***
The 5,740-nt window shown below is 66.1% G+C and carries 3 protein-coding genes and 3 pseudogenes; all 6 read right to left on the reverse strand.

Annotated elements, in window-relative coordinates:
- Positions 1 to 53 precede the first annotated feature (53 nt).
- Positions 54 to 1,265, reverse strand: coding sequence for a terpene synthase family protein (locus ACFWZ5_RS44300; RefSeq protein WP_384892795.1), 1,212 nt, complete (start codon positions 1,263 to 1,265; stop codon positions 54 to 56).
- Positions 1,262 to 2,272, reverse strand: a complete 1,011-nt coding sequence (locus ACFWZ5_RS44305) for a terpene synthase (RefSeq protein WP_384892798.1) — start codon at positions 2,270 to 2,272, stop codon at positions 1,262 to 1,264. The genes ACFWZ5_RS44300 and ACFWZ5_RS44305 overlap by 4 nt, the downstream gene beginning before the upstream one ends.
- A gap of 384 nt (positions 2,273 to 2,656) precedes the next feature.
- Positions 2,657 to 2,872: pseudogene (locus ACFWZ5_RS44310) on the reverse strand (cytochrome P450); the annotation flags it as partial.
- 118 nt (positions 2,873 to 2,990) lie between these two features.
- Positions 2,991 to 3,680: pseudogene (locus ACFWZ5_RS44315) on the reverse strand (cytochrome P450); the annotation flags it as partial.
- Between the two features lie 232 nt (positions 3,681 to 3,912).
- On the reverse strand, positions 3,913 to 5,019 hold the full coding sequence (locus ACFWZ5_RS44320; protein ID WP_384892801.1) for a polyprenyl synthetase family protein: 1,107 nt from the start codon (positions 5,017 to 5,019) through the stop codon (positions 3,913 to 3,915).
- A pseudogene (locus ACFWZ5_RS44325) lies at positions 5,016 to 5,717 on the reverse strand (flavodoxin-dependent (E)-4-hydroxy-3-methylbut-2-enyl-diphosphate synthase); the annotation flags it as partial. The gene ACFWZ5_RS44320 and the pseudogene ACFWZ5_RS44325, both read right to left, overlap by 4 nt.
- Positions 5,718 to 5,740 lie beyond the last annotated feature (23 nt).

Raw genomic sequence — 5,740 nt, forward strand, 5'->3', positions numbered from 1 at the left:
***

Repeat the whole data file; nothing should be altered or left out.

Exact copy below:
The 5,740-nt window shown below is 66.1% G+C and carries 3 protein-coding genes and 3 pseudogenes; all 6 read right to left on the reverse strand.

Annotated elements, in window-relative coordinates:
- Positions 1 to 53 precede the first annotated feature (53 nt).
- Positions 54 to 1,265, reverse strand: coding sequence for a terpene synthase family protein (locus ACFWZ5_RS44300; RefSeq protein WP_384892795.1), 1,212 nt, complete (start codon positions 1,263 to 1,265; stop codon positions 54 to 56).
- Positions 1,262 to 2,272, reverse strand: a complete 1,011-nt coding sequence (locus ACFWZ5_RS44305) for a terpene synthase (RefSeq protein WP_384892798.1) — start codon at positions 2,270 to 2,272, stop codon at positions 1,262 to 1,264. The genes ACFWZ5_RS44300 and ACFWZ5_RS44305 overlap by 4 nt, the downstream gene beginning before the upstream one ends.
- A gap of 384 nt (positions 2,273 to 2,656) precedes the next feature.
- Positions 2,657 to 2,872: pseudogene (locus ACFWZ5_RS44310) on the reverse strand (cytochrome P450); the annotation flags it as partial.
- 118 nt (positions 2,873 to 2,990) lie between these two features.
- Positions 2,991 to 3,680: pseudogene (locus ACFWZ5_RS44315) on the reverse strand (cytochrome P450); the annotation flags it as partial.
- Between the two features lie 232 nt (positions 3,681 to 3,912).
- On the reverse strand, positions 3,913 to 5,019 hold the full coding sequence (locus ACFWZ5_RS44320; protein ID WP_384892801.1) for a polyprenyl synthetase family protein: 1,107 nt from the start codon (positions 5,017 to 5,019) through the stop codon (positions 3,913 to 3,915).
- A pseudogene (locus ACFWZ5_RS44325) lies at positions 5,016 to 5,717 on the reverse strand (flavodoxin-dependent (E)-4-hydroxy-3-methylbut-2-enyl-diphosphate synthase); the annotation flags it as partial. The gene ACFWZ5_RS44320 and the pseudogene ACFWZ5_RS44325, both read right to left, overlap by 4 nt.
- Positions 5,718 to 5,740 lie beyond the last annotated feature (23 nt).

Raw genomic sequence — 5,740 nt, forward strand, 5'->3', positions numbered from 1 at the left: